Do some implied “rights” outweigh explicit constitutional rights?
Kamala Harris’s Threat to Religious Believers is a real thing, and the author of this piece admirably avoids superficially dwelling on her one line of implicitly anti-Catholic questions to one judicial nominee.
Harris clearly favors some dignity interests (elevated to “constitutional” status by judicial alchemy) more highly than the dignity interest of holding one’s faith with integrity, protected by the free exercise clause.
- For Biden, one can profess one’s faith publicly, but should not allow that faith to inform one’s policy positions. For Harris, to do so disqualifies one from public life.
- Harris sponsored the Do No Harm Act for the express purpose of emasculating RFRA laws. As she explained on the website introducing the act, it would prevent RFRA laws from “being used to deny” such things as “Healthcare access, . . . coverage or services to which persons are otherwise legally entitled,” or “Services that the government has contracted to be beneficiaries through a government . . . grant.” … In a statement on her website explaining the purpose of the act, Harris uses a very narrow definition of religious freedom. “The freedom to worship is one of our nation’s most fundamental rights,” she writes. “That First Amendment guarantee should never be used to undermine other Americans’ civil rights.” The problem, of course, is that “the freedom to worship” is not a “First Amendment guarantee.” The First Amendment guarantees the “free exercise” of religion, which has a much more expansive scope than mere “worship.”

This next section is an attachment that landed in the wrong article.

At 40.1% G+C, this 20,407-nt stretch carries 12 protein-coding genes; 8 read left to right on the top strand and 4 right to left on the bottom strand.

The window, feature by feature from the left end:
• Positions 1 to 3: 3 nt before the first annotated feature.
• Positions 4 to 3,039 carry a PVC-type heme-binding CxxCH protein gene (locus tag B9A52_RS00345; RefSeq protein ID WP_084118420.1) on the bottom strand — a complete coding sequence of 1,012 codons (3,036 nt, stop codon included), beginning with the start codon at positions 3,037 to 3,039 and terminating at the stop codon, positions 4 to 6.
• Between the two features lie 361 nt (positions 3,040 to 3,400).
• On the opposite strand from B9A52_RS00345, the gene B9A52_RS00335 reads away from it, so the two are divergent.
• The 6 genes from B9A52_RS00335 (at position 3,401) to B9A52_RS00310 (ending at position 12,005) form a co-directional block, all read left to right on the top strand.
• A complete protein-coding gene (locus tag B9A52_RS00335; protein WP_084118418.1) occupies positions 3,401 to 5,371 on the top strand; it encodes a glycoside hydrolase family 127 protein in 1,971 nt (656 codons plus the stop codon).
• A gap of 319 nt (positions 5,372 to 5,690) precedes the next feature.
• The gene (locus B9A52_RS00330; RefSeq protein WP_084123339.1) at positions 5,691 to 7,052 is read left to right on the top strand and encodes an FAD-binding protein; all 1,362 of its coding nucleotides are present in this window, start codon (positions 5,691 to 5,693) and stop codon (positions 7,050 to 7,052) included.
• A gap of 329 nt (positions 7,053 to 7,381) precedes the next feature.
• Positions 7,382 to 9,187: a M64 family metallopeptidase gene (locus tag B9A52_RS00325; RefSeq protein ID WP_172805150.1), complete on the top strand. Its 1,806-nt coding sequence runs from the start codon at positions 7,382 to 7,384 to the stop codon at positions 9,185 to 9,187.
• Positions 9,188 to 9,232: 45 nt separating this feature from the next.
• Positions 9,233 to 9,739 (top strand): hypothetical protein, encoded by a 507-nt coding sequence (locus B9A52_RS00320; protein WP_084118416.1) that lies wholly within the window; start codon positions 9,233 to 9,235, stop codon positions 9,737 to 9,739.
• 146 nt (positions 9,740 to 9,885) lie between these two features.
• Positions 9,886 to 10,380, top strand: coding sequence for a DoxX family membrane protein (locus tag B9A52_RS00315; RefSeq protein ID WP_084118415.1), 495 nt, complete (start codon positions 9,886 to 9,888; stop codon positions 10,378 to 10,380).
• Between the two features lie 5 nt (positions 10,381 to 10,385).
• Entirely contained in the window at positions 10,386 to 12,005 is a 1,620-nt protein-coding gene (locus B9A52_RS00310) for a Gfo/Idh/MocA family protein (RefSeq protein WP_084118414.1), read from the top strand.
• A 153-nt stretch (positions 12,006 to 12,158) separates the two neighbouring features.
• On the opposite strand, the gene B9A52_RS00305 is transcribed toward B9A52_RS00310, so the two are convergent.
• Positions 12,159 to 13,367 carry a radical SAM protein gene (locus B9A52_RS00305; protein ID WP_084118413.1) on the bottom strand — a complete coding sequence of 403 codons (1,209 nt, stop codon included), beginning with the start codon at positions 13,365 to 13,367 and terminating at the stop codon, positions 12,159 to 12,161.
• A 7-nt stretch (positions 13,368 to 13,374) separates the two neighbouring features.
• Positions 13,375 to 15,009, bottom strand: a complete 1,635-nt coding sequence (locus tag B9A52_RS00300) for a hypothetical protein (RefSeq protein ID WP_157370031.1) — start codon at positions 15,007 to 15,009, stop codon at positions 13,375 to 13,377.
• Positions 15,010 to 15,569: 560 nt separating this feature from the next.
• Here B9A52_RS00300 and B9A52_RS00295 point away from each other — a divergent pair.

- If your religious belief requires you to exercise certain moral obligations, or observe certain moral scruples, but you are not prohibited from entering the church, then those obligations can be prohibited, and those scruples compelled—all while protecting “the First Amendment guarantee.” Free exercise of religion equals private prayer or conviction, and nothing else.
- Though Biden has not articulated it as Harris has, his public life demonstrates that he agrees with this truncated understanding of the exercise of religion. By all accounts, his “devout faith” has nothing to do with his moral convictions and opinions. Informed by secular left politics, Biden’s moral life is separate from, and seemingly innocent of, any trace of Catholic moral formation. And he would force this view on others through law and policy. For example, Biden has promised to force the Little Sisters of the Poor, an order of nuns who care for low-income elderly people, to facilitate procurement of contraceptives for their lay employees, reversing a recent victory for the nuns in the U.S. Supreme Court.
This does not change my bottom line, which is that I will vote for Biden-Harris, if my state polls really close near election day, in preference to the ambulating trainwreck Donald Trump. But it’s another lousy choice, and I don’t expect ever to see a good major-party choice again in my lifetime.